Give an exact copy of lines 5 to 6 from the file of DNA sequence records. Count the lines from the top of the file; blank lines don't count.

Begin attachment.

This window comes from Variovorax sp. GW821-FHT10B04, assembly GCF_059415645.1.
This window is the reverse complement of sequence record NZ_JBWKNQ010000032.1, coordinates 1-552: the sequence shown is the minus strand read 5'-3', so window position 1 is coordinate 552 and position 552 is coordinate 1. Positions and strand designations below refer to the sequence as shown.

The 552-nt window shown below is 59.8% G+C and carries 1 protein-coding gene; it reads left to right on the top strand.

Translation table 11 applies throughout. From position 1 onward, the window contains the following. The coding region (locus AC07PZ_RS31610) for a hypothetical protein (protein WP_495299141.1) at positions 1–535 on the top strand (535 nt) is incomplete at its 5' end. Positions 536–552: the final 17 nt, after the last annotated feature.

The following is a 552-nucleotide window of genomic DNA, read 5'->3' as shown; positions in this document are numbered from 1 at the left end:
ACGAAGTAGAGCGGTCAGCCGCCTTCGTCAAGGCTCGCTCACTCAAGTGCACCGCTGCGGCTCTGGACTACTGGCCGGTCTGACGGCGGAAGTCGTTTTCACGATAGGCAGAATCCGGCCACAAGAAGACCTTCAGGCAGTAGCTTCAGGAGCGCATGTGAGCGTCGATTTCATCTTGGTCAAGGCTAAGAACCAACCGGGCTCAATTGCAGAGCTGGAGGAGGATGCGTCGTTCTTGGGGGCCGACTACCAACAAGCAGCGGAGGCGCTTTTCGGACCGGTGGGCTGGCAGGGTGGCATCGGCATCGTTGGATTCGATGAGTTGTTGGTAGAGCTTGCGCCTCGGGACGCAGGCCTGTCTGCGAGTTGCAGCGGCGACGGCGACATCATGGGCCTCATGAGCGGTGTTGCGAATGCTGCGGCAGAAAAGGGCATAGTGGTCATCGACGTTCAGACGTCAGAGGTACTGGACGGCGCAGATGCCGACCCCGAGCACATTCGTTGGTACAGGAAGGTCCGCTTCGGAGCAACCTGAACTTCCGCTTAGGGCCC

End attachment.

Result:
The following is a 552-nucleotide window of genomic DNA, read 5'->3' as shown; positions in this document are numbered from 1 at the left end:
ACGAAGTAGAGCGGTCAGCCGCCTTCGTCAAGGCTCGCTCACTCAAGTGCACCGCTGCGGCTCTGGACTACTGGCCGGTCTGACGGCGGAAGTCGTTTTCACGATAGGCAGAATCCGGCCACAAGAAGACCTTCAGGCAGTAGCTTCAGGAGCGCATGTGAGCGTCGATTTCATCTTGGTCAAGGCTAAGAACCAACCGGGCTCAATTGCAGAGCTGGAGGAGGATGCGTCGTTCTTGGGGGCCGACTACCAACAAGCAGCGGAGGCGCTTTTCGGACCGGTGGGCTGGCAGGGTGGCATCGGCATCGTTGGATTCGATGAGTTGTTGGTAGAGCTTGCGCCTCGGGACGCAGGCCTGTCTGCGAGTTGCAGCGGCGACGGCGACATCATGGGCCTCATGAGCGGTGTTGCGAATGCTGCGGCAGAAAAGGGCATAGTGGTCATCGACGTTCAGACGTCAGAGGTACTGGACGGCGCAGATGCCGACCCCGAGCACATTCGTTGGTACAGGAAGGTCCGCTTCGGAGCAACCTGAACTTCCGCTTAGGGCCC